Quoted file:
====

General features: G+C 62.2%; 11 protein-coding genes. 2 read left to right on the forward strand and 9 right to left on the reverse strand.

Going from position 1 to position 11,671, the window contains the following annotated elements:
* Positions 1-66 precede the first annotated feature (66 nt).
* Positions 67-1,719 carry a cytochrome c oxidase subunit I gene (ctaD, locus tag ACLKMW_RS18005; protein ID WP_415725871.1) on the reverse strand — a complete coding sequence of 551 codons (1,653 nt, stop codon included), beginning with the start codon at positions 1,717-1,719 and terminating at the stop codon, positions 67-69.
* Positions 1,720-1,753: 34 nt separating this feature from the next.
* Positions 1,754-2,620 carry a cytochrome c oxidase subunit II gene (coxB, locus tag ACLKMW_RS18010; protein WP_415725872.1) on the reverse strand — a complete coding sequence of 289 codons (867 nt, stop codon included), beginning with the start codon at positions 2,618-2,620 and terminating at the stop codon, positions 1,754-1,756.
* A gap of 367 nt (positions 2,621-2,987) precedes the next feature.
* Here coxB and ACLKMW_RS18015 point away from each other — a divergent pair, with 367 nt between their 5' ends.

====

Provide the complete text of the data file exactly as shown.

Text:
General features: G+C 62.2%; 11 protein-coding genes. 2 read left to right on the forward strand and 9 right to left on the reverse strand.

Going from position 1 to position 11,671, the window contains the following annotated elements:
* Positions 1-66 precede the first annotated feature (66 nt).
* Positions 67-1,719 carry a cytochrome c oxidase subunit I gene (ctaD, locus tag ACLKMW_RS18005; protein ID WP_415725871.1) on the reverse strand — a complete coding sequence of 551 codons (1,653 nt, stop codon included), beginning with the start codon at positions 1,717-1,719 and terminating at the stop codon, positions 67-69.
* Positions 1,720-1,753: 34 nt separating this feature from the next.
* Positions 1,754-2,620 carry a cytochrome c oxidase subunit II gene (coxB, locus tag ACLKMW_RS18010; protein WP_415725872.1) on the reverse strand — a complete coding sequence of 289 codons (867 nt, stop codon included), beginning with the start codon at positions 2,618-2,620 and terminating at the stop codon, positions 1,754-1,756.
* A gap of 367 nt (positions 2,621-2,987) precedes the next feature.
* Here coxB and ACLKMW_RS18015 point away from each other — a divergent pair, with 367 nt between their 5' ends.